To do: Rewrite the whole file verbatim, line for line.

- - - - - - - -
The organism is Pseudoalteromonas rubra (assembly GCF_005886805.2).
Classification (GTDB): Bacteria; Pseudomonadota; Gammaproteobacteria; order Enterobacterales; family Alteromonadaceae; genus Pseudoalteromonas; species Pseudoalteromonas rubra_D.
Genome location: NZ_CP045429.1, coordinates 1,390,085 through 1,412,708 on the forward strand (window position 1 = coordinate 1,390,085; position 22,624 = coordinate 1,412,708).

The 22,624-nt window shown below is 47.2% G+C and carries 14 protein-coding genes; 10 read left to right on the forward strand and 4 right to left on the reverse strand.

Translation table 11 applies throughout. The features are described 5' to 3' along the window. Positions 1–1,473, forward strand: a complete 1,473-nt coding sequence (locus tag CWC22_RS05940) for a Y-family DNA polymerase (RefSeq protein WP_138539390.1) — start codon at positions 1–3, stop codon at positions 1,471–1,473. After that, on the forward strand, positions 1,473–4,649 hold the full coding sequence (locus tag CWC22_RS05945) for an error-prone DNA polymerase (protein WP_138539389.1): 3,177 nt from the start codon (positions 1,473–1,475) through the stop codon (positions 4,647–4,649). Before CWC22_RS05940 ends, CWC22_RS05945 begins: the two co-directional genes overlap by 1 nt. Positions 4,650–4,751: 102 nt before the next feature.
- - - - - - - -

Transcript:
The organism is Pseudoalteromonas rubra (assembly GCF_005886805.2).
Classification (GTDB): Bacteria; Pseudomonadota; Gammaproteobacteria; order Enterobacterales; family Alteromonadaceae; genus Pseudoalteromonas; species Pseudoalteromonas rubra_D.
Genome location: NZ_CP045429.1, coordinates 1,390,085 through 1,412,708 on the forward strand (window position 1 = coordinate 1,390,085; position 22,624 = coordinate 1,412,708).

The 22,624-nt window shown below is 47.2% G+C and carries 14 protein-coding genes; 10 read left to right on the forward strand and 4 right to left on the reverse strand.

Translation table 11 applies throughout. The features are described 5' to 3' along the window. Positions 1–1,473, forward strand: a complete 1,473-nt coding sequence (locus tag CWC22_RS05940) for a Y-family DNA polymerase (RefSeq protein WP_138539390.1) — start codon at positions 1–3, stop codon at positions 1,471–1,473. After that, on the forward strand, positions 1,473–4,649 hold the full coding sequence (locus tag CWC22_RS05945) for an error-prone DNA polymerase (protein WP_138539389.1): 3,177 nt from the start codon (positions 1,473–1,475) through the stop codon (positions 4,647–4,649). Before CWC22_RS05940 ends, CWC22_RS05945 begins: the two co-directional genes overlap by 1 nt. Positions 4,650–4,751: 102 nt before the next feature.